DUNGEONS & DRAGONS: DAGGERDALE His most powerful weapons are his dreadlocks.

DUNGEONS & DRAGONS: Daggerdale is not a game.

I mean, it is. Superficially, it's a four-person cooperative action RPG wrapped in geek-friendly Dungeons & Dragons trappings. But realistically, it's a $15 proof that you can't go wrong using the Diablo formula.

Unfamiliar with the formula? In short, it's a gaming sub-genre that consists of hyper-addictive action roleplaying games designed with a tightly controlled risk/reward system. Kill an enemy, get a new item, score an instant burst of dopamine. Blizzard's Diablo does it better than anyone (hence the formula's name), but a number of imitators have offered quality takes on the concept, most recently Runic Games' Torchlight.

Like Blizzard's aforementioned classic, Daggerdale relies heavily on compelling players forward with new trinkets and a steady supply of happy brain drugs. In keeping with the game's attempt to appeal to D&D fans, however, this key concept has been expanded to make room for parties of up to four adventurers. There are pretty rote customization options in play here, but the real meat of the game is in tromping through dungeons and smiting the creations of Gary Gygax.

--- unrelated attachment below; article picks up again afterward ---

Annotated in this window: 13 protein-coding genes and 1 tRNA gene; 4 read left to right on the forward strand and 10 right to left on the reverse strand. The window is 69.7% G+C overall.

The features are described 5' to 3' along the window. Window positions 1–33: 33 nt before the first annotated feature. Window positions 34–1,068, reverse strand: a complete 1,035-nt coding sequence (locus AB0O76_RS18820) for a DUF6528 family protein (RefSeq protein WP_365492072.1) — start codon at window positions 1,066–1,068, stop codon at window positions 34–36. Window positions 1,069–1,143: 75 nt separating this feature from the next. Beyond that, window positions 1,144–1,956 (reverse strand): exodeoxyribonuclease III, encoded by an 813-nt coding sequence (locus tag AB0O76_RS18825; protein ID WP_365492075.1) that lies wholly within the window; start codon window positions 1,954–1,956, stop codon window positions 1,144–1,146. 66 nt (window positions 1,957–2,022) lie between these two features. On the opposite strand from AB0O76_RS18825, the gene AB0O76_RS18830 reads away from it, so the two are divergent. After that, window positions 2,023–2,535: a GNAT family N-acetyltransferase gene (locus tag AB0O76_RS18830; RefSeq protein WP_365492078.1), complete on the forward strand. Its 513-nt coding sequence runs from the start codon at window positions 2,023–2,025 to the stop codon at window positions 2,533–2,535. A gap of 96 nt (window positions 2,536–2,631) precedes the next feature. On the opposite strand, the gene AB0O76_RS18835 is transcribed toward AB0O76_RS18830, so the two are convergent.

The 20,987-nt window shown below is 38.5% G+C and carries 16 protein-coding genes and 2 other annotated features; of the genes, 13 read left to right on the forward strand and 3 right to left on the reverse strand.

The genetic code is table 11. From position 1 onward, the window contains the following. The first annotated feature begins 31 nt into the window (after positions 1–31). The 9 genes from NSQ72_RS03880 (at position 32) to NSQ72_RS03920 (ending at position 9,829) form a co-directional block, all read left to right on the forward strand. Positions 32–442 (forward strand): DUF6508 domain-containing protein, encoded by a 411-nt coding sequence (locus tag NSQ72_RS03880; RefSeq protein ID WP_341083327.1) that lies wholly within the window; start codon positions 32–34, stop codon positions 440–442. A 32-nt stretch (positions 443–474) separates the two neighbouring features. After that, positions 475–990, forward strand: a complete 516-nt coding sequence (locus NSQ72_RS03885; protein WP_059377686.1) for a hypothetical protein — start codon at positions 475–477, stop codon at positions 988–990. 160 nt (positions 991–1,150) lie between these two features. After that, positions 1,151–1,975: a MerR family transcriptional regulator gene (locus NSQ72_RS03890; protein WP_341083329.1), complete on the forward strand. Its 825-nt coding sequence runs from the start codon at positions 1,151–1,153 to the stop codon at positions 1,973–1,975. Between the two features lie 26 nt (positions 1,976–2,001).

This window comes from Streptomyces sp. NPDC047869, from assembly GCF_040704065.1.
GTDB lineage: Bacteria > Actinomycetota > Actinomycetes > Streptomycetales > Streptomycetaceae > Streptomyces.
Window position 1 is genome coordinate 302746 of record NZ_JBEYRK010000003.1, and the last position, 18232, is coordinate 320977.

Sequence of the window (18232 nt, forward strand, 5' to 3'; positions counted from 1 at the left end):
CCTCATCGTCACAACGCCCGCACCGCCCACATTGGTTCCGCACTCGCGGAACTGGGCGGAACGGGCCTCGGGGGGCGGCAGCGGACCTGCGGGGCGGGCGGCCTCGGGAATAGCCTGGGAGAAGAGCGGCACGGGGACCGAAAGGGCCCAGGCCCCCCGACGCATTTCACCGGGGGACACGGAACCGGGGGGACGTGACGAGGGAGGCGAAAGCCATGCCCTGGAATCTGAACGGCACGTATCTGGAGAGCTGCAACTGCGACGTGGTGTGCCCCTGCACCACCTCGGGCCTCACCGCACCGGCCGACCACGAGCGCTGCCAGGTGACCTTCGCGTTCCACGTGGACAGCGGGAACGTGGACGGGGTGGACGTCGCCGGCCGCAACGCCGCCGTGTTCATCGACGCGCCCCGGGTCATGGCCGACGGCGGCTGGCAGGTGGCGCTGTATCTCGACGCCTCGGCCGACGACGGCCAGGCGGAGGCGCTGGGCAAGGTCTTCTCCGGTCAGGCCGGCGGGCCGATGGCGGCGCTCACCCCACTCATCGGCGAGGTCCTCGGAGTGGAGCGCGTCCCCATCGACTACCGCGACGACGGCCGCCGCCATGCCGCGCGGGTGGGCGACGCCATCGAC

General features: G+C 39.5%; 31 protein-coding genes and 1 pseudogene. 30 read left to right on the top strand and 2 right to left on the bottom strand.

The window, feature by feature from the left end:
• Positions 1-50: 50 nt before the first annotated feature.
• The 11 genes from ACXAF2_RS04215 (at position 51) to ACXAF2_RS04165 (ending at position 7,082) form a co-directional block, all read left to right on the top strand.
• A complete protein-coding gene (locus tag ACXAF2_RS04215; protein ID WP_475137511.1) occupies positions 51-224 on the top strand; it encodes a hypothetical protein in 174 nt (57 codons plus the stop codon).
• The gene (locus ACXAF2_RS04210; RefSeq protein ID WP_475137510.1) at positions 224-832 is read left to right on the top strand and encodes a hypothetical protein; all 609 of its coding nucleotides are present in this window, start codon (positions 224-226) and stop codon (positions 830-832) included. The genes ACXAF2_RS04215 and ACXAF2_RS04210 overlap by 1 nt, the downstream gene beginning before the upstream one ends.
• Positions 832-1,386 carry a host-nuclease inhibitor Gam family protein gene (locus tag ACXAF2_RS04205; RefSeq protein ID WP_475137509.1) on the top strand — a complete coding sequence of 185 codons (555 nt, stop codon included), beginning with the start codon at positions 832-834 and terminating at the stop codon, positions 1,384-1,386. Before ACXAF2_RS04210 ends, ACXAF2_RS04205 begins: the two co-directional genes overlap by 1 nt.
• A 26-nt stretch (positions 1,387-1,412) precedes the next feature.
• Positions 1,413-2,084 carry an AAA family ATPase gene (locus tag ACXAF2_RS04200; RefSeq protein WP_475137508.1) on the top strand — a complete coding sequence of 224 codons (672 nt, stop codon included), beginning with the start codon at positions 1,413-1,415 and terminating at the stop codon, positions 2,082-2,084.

Relatively unknown developer Bedlam gets credit for giving the game surprisingly good graphics and entirely serviceable sound, as well as for nailing the feel of a D&D world—but I can't give them praise for Daggerdale's gameplay. "Functional" would be a good descriptor for it, though "lifted wholesale from earlier, better games" would work even better.

Daggerdale isn't bad—far from it, actually—but there's just no innovation here. If you're a diehard devotee of pen-and-paper D&D (or any of the other billion limbs of the Dungeons & Dragons empire), this might be the perfect flavor of this particular gameplay formula. But if you're anyone else? Stick to Torchlight, or hold out for Diablo III.